Contiki traveller Mike has traveled to 45 countries and counting, all on crutches
Mike is a 27-year-old travel junkie from New York. He was born with a disease called arthrogryposis, which means he cannot gain any muscle mass below his keens. Yet whilst he needs crutches to walk anywhere, don’t for a second think this has stopped his dreams of travelling the world.
Mike grew up supported by parents who refused to let his disability stop him from living the life he wanted. And with 15 weeks studying abroad in Rome, 6 Contiki trips and 45 countries under his belt, it seems Mike has done just that.
Tell me a little bit about your disability – has this ever made you hesitant to travel?
Due to a cognitional disease which affects my lower body, I use crutches to walk. After taking a few international trips when I was younger, I knew I wanted to study abroad during my time in college. I wouldn’t say I was hesitant to study abroad, but I was a bit nervous to live in a country that was not as accessible as America. I knew I would be able to get by, but I thrived. During my 15 weeks studying abroad in Rome, I travelled to 10 countries & 28 cities. I definitely caught the travel bug & have never looked back!
What made you decide to travel with Contiki?
After I graduated college, I decided to go back to Europe to see a few cities that I’d already visited but wished I had more time to explore, and I also wanted to visit a few places in Eastern Europe I hadn’t previously been able to cross off my bucket list. I knew that I wanted to see Budapest, Vienna, Warsaw & Krakow and came across the Eastern Road itinerary on Contiki’s website. It seemed like the perfect way to see as much as possible and meet great people along the way. In hindsight, it was one of the best decisions of my life!
How was your experience with Contiki and how has it benefited you?
Contiki has been amazing. Before I was bitten by the wanderlust bug in my early twenties, I didn’t even know about half of the places that I’ve seen with Contiki. As a person who only gets four weeks of vacation a year, I find that Contiki is the best way to see the best parts of the world in a short period of time. Contiki carefully curates their itineraries to ensure that you can see everything you want to see (including a few things you didn’t even think of seeing) and really maximizes your time abroad. I have also made lifelong friends from around the world over the course of my six trips with Contiki – I keep in touch with some of them on a daily basis & meet up with them when they visit New York or I visit their home. The Contiki Trip Managers are also wonderful – they are great people who are passionate about what they do & always go above and beyond to make sure each person has the trip of a lifetime.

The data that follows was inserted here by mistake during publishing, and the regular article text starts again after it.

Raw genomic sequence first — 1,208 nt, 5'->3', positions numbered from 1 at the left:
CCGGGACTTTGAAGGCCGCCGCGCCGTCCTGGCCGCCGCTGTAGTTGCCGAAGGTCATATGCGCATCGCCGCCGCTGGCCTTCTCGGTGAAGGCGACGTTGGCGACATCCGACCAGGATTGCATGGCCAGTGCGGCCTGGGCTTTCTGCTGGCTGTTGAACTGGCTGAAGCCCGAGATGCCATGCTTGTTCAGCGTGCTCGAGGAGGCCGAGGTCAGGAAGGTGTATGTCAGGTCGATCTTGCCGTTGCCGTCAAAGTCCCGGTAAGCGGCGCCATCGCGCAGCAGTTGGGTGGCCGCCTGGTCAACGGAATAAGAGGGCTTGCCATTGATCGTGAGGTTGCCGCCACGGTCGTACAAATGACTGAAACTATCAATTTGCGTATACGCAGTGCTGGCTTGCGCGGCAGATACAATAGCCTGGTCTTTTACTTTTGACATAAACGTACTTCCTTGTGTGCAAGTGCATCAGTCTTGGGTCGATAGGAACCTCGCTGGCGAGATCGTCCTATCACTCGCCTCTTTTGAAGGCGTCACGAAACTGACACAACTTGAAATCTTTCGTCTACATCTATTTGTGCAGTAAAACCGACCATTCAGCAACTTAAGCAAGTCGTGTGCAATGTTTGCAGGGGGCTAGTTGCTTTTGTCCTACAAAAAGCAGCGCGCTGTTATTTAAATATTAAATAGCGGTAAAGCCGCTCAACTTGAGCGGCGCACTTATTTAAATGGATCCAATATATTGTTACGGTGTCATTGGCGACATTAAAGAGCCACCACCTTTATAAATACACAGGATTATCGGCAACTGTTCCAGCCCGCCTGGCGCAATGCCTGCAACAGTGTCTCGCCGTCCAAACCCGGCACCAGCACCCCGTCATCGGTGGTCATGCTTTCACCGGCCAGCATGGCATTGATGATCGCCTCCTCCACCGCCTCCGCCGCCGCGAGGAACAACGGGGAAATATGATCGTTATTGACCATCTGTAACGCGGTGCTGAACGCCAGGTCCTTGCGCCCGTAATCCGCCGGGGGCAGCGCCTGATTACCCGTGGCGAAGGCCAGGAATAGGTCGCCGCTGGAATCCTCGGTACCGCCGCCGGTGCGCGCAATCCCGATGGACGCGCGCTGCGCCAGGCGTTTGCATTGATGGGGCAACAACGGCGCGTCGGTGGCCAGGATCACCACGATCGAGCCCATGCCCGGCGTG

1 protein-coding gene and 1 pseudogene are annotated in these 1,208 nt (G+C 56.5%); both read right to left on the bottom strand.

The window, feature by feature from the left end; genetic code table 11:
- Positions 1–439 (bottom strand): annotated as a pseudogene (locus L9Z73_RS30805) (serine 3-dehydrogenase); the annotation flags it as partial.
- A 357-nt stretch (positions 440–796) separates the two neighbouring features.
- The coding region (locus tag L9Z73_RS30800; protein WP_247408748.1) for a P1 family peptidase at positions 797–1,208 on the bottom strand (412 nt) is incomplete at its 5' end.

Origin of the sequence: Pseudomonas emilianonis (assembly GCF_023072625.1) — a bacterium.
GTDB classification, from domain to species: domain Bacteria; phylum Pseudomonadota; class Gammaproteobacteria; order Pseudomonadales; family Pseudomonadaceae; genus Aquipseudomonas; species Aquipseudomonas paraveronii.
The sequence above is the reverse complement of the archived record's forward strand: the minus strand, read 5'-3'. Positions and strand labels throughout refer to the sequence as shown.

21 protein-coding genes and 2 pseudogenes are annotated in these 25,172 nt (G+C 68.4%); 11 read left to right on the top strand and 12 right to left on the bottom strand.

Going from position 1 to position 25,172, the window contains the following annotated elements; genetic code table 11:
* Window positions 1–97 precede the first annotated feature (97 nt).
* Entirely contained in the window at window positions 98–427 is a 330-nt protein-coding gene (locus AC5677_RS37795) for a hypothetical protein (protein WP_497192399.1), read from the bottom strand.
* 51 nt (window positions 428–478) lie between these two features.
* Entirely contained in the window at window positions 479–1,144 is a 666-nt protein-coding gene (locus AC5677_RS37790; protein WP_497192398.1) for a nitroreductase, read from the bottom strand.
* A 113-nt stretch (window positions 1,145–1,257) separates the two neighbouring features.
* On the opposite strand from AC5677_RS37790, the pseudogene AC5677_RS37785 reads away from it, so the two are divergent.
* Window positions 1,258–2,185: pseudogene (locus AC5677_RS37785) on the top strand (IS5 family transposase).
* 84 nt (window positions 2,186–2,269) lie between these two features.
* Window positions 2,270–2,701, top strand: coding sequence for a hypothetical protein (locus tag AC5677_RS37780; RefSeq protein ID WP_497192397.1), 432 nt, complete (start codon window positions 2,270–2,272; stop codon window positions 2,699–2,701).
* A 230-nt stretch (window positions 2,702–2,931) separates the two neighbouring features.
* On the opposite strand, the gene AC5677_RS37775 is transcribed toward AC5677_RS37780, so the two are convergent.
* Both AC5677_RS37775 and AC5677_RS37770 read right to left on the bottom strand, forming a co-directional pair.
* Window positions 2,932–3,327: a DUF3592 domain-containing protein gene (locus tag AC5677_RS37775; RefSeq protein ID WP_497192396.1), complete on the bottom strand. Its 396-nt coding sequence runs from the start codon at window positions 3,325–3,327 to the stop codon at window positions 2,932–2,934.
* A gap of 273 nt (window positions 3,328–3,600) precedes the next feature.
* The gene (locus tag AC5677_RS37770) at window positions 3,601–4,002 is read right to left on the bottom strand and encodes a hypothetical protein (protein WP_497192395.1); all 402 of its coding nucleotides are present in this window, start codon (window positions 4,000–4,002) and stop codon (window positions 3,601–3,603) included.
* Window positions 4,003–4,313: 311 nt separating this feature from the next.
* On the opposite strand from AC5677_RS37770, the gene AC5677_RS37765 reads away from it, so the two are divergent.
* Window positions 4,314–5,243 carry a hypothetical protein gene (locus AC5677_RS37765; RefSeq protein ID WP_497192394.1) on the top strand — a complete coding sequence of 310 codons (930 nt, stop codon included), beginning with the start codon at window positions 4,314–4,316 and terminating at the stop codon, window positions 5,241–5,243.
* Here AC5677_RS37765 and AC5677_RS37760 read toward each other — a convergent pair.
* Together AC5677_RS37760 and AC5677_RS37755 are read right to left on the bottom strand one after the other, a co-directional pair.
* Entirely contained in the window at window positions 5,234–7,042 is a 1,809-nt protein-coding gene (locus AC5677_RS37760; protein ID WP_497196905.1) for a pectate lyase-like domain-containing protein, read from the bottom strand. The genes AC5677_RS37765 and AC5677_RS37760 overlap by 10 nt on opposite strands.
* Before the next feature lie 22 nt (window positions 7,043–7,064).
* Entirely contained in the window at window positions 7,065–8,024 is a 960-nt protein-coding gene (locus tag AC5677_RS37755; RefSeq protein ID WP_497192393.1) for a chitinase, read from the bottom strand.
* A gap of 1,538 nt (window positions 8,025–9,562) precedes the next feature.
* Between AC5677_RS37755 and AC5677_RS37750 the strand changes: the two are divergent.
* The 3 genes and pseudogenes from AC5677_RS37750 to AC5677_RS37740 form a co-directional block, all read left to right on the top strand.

What’s the most positive thing you’ve taken away from your travels?
In addition to the obviously amazing experience of seeing beautiful cities across the world, the most positive thing I take away from my travels is the friendships. As I mentioned, I still keep in touch with people from my trips, some of them on a daily basis. When I get back from a trip, I call McDonald’s “Maccas”, my sweatshirt a “jumper” & sandals “thongs”. The intercultural friendships I have had the opportunity to cultivate through Contiki continue to encourage me to travel even more & it is great to know that I will always have a friend wherever I am in the world.
Is there any advice you’d give to people in a similar position to you?
Don’t wait to travel. You never know when you won’t be able to, so travel while you are young & while you can. Many people say that they’ll travel when they retire or when they have more money, but you never know what your future has in store for you so, if you can afford it, travel now & don’t look back and regret you didn’t.
What are you most proud of about your travel experiences?
So far, I have travelled to 45 countries on 5 different continents. I hope to travel to every continent by the time I turn 30 in 3 years. The thing I am most proud of is that I didn’t let my disability slow me down or get in my way. Just because I can’t walk without crutches, doesn’t mean I can’t achieve my goal of seeing the world and fulfil the never-ending wanderlust that seems to be ingrained in my DNA. Does it mean that I may not be the first one up the mountain? Maybe! But it doesn’t mean I won’t climb that mountain just like everyone else. I may have to take a different path, but I guarantee that I will get there.
Want to hear more from Mike? Follow his adventures over on his blog Gimpy Globetrotters.